“What kind of favor do you want me to do for you at 11 o'clock at night. I'm trying to go to bed,” Ayling testified he told Wint. 

    Wint said he needed help burning his blue Ford Windstar minivan. He said he had sideswiped another vehicle and he thought the police were looking for his van. He wanted Ayling to drive with him somewhere to set the van on fire, the brother-in-law testified.

    “That's a layer too deep for me,” Ayling told jurors he told Wint. “I can't help you with that.”

    Wint's van was found engulfed in flames in an industrial parking lot in Prince George's County shortly after midnight on May 16. Fire investigators testified earlier the van was intentionally set on fire. Photos of the burned-out van presented to the jury Tuesday showed the flames completely gutted the interior down to the springs.

    Ayling's testimony came during the fourth week of Wint's first-degree murder trial in D.C. Superior Court. Prosecutors say Wint, 37,  held the Savopoulous family captive, extorted $40 thousand from the businessman father, then killed the family and their housekeeper, set the house on fire, took the money and ran.

    Witness who saw Wint with cash: He said he won the lottery
     
    The phone call about burning the van wasn't the only encounter Ayling had with Wint on the day after the killings. Earlier that evening, Ayling testified he saw Wint working out at the New Carrollton gym they both frequented. Wint pulled out a wad of cash — $1,200 in $100 bills. Ayling said Wint, who was not employed at that time, said he had won the lottery. 
     
    However, prosecutors pulled lottery records (lottery commissions are required to keep records of prizes over $600) which showed Daron Wint never actually claimed any lottery winnings around that time. 
     
    Wint's team of public defenders say it was actually Wint's two younger brothers who planned and carried out the elaborate crime. 
     
    Steffon Wint, one of those brothers, testified Monday for the prosecution, rebutting the defense's claims that he had anything to do with the killings. Prosecutors have indicated they do not believe Steffon Wint was involved. 
    Oct. 1, 2018 — Day 11
     
    Cell tower data mystery: Why was one of the victim's phones near Dupont Circle?
     
    Also on Monday, Richard Fennern, an FBI special agent who specializes in cellular analysis, gave a presentation to the jury, pinpointing the location of the victims and other key players in the case – or at least their cellphones – between May 13 and May 15, 2015. 
     
    There are number of interesting take-aways. 
     
    First, using cell tower data (which pings a nearby tower when the phone is being used to send or receive calls or text messages), the whereabouts of Jordan Wallace, the Savopoulos assistant who dropped off the $40,000 in cash, are accounted for exactly as he testified. 
     
    Second, the number for a phone that was known to be used by Darrell Wint (Daron Wint's younger half-brother, who has been accused by the defense of carrying out the killings) pinged near Rhode Island Avenue in Northeast D.C. on the early afternoon of May 13. However, for the rest of that day — the day the Savopoulos family was taken captive in their home — the phone used by Darrell Wint never connected to another cell tower in D.C. Instead, data shows it pinging off several towers in the Silver Spring/Takoma area until 11 p.m. that night.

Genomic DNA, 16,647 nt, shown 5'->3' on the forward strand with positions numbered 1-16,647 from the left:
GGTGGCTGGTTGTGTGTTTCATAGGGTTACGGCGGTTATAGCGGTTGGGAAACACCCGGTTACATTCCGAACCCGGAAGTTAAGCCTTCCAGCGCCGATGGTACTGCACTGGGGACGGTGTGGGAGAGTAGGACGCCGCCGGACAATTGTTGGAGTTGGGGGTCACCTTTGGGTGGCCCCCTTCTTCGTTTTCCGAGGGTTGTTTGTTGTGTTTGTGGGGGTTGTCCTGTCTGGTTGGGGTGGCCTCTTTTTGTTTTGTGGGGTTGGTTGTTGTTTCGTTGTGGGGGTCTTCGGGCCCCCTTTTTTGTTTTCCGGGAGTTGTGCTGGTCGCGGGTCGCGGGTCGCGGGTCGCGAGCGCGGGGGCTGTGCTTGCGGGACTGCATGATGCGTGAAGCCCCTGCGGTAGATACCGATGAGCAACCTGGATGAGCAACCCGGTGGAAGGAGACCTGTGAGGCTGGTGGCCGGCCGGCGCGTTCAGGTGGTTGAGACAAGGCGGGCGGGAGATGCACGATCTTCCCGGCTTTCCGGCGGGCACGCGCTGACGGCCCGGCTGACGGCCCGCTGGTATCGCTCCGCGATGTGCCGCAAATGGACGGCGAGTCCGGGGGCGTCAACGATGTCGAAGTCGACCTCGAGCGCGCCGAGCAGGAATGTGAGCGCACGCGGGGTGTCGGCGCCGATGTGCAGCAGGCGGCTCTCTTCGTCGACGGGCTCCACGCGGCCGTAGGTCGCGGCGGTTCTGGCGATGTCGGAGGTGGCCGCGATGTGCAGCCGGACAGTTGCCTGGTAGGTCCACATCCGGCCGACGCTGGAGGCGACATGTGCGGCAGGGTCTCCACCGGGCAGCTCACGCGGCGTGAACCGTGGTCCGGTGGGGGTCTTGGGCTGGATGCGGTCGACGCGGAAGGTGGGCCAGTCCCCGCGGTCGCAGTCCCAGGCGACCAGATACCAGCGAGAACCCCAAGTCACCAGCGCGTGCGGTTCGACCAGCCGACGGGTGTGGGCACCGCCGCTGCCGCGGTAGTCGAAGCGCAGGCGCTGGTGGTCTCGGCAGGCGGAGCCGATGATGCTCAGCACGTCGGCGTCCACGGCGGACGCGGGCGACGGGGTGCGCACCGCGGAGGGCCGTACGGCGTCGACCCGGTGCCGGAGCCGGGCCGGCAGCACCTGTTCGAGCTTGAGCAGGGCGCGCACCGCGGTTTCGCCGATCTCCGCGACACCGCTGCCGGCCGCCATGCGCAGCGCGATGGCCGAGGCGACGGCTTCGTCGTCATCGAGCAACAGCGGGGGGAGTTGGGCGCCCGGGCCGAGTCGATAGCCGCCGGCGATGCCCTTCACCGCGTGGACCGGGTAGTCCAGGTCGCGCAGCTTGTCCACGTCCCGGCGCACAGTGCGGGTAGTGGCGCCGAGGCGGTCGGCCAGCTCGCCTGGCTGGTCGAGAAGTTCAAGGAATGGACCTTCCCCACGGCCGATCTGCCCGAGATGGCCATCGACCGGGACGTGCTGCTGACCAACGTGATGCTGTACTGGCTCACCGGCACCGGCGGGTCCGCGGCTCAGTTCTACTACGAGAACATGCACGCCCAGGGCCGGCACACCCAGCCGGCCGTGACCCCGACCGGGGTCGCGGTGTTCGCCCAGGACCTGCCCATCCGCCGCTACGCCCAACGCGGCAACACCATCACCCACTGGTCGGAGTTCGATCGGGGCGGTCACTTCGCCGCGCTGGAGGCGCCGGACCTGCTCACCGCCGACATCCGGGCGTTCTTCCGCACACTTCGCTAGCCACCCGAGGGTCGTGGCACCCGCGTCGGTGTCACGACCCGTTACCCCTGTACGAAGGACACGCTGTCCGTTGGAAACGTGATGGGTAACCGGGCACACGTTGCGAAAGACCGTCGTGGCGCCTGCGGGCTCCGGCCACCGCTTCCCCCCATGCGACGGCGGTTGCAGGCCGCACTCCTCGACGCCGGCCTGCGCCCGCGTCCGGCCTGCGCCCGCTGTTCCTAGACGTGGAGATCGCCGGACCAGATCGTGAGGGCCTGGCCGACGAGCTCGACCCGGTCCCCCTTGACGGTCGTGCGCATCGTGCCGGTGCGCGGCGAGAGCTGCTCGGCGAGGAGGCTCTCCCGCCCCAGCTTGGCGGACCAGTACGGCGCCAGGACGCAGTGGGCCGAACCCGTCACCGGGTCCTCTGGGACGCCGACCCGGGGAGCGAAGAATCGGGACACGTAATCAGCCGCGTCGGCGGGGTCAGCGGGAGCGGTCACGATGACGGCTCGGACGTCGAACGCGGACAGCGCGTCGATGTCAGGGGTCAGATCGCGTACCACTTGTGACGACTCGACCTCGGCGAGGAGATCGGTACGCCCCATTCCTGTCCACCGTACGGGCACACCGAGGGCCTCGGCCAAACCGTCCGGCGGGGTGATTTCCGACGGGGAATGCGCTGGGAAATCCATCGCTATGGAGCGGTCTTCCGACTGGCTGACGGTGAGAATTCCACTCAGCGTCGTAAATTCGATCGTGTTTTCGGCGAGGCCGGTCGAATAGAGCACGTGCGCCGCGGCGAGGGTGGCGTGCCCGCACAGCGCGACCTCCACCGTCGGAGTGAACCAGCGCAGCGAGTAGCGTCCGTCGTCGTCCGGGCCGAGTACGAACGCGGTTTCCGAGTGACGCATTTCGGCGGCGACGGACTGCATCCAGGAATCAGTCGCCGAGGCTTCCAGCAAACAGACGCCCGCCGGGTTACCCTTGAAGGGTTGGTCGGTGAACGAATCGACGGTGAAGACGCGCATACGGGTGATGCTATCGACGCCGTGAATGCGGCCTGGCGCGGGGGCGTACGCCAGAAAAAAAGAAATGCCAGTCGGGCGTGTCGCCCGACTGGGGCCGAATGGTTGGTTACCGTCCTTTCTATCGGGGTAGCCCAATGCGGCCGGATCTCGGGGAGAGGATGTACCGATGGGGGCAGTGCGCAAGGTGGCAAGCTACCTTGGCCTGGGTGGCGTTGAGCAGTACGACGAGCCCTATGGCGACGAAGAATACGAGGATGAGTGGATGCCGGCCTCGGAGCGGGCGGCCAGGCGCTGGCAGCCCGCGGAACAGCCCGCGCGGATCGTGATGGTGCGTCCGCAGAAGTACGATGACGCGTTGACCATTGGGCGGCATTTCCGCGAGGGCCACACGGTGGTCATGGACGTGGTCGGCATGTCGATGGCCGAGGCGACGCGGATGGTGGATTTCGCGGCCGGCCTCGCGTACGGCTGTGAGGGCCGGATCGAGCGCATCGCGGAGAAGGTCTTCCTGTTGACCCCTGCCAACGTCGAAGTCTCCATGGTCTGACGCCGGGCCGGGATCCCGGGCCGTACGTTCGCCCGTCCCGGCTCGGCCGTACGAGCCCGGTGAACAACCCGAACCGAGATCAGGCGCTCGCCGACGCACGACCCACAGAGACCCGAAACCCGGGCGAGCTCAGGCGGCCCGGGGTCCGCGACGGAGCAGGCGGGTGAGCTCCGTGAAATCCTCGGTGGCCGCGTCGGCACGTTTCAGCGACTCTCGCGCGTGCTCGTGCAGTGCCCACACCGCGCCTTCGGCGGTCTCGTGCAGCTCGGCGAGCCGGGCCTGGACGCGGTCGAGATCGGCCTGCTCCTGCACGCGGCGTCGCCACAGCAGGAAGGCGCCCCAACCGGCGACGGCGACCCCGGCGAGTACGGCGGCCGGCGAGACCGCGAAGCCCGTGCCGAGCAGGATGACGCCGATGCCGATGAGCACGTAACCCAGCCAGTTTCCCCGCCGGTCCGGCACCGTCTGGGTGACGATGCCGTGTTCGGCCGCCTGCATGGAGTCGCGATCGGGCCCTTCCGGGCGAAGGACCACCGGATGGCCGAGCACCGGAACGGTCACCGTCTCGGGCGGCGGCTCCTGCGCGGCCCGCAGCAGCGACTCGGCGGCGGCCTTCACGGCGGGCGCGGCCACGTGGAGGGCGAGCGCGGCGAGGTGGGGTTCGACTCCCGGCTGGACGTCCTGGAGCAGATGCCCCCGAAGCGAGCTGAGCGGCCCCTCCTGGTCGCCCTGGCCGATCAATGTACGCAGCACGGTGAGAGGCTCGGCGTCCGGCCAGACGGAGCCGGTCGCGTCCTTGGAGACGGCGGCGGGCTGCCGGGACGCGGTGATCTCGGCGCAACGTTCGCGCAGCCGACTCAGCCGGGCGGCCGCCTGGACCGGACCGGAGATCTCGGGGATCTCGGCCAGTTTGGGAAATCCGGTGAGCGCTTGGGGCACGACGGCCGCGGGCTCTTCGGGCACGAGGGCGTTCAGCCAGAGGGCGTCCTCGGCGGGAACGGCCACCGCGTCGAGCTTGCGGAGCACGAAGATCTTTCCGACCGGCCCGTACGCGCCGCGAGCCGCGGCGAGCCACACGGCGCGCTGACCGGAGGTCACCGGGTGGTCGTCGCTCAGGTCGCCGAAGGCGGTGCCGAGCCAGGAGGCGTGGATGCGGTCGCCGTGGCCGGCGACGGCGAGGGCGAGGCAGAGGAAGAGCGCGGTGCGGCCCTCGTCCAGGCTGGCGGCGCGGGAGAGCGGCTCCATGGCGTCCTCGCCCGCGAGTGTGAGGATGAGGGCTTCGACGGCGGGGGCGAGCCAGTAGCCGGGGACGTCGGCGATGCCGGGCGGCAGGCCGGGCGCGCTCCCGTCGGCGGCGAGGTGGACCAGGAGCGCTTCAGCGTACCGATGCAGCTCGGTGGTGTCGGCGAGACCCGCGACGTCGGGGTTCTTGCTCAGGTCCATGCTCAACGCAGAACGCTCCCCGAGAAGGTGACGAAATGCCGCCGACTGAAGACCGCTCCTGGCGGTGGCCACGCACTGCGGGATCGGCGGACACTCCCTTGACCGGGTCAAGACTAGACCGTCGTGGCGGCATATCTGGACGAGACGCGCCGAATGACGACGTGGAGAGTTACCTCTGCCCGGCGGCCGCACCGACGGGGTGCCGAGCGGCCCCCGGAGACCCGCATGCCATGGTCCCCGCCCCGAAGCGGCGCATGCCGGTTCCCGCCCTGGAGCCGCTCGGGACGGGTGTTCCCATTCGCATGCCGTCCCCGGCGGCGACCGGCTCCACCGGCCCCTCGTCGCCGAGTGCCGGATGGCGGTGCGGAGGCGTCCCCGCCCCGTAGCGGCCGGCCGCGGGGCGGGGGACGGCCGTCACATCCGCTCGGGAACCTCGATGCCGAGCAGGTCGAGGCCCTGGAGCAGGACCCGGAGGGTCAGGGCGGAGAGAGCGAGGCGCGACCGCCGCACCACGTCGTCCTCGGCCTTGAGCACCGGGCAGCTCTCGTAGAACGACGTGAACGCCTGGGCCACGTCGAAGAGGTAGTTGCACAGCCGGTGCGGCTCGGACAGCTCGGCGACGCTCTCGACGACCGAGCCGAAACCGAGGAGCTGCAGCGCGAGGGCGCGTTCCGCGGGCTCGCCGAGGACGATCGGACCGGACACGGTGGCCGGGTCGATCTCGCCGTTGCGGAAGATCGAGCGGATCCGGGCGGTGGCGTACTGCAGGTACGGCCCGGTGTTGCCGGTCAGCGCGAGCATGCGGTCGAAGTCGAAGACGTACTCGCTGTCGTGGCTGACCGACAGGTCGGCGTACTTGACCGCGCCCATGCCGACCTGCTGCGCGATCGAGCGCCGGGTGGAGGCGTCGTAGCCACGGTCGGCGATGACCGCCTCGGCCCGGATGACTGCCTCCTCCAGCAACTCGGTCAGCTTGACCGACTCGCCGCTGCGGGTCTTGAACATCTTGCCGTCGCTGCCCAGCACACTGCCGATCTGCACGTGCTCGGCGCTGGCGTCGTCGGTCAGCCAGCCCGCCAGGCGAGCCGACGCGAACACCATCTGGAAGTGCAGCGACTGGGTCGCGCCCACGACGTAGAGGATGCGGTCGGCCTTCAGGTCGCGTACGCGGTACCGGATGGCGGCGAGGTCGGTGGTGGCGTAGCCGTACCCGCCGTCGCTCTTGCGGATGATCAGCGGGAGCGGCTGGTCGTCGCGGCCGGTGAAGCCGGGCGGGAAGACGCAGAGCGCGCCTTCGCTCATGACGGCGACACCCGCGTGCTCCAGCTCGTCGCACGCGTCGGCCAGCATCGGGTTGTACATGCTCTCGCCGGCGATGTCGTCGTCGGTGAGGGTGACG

Finally, and perhaps most mystifying, cellphone tower data shows Savvas Savopoulos' phone pinging a tower near Dupont Circle at 11:54 a.m. on May 14, 2015. That's during the time prosecutors have said the Savopoulos family was being held captive in their home and just 1 and 1/ 2 hours before firefighters rushed to the burning Savopoulos home and the bodies of the victims were found inside. How did Savvas Savopoulos' phone get to Dupont Circle on May 14? We don't know. The FBI agent didn't get to complete his testimony Monday and will resume Tuesday. 
    Oct. 1, 2018 — Day 11
     
    DNA that matches Daron Wint — but also his brother?
     
    Earlier Monday, an expert on DNA evidence from the FBI testified that a hair found among bedding in the bloody bedroom where the bodies of some of the victims were found  matched Daron Wint. (Another hair found in construction helmet was also a match). 

    But — and this a big but — the kind of DNA tested is what's known as mitochondrial DNA, which is inherited from your mother and is not unique to you. Siblings with the same mother have the same mitochondrial DNA. The defense seized on that fact to point out to the jury that because the mitochondrial DNA matched Daron Wint and because Daron and Steffon Wint both have the same mother — the DNA also matched Steffon. 

    Darrell Wint, whom the defense also accuses of being responsible for the killings, has a different mother and therefore is not a match for the two hairs found at the crime scene. 
     
    Still, it should be noted that prosecutors say other forensic evidence ties Daron Wint, specifically. Forensic biologists testified Daron Wint's DNA (a different kind of DNA that is unique to him) was found on the crust of a cheese pizza that had been delivered to the house while the Savopoulos house while the family was being held captive and also on a knife found propping open a basement window. 
    Oct. 1, 2018 — Day 11

    Accused by the defense, Steffon Wint testifies

    (Updated Oct. 1, 7:08 p.m.)
     
    The younger brother of the Maryland man charged with torturing and killing three members of a D.C. family and their housekeeper in May 2015 testified for the prosecution Monday, seeking to rebut the claim from his brother's defense lawyers that he planned and carried out the killings.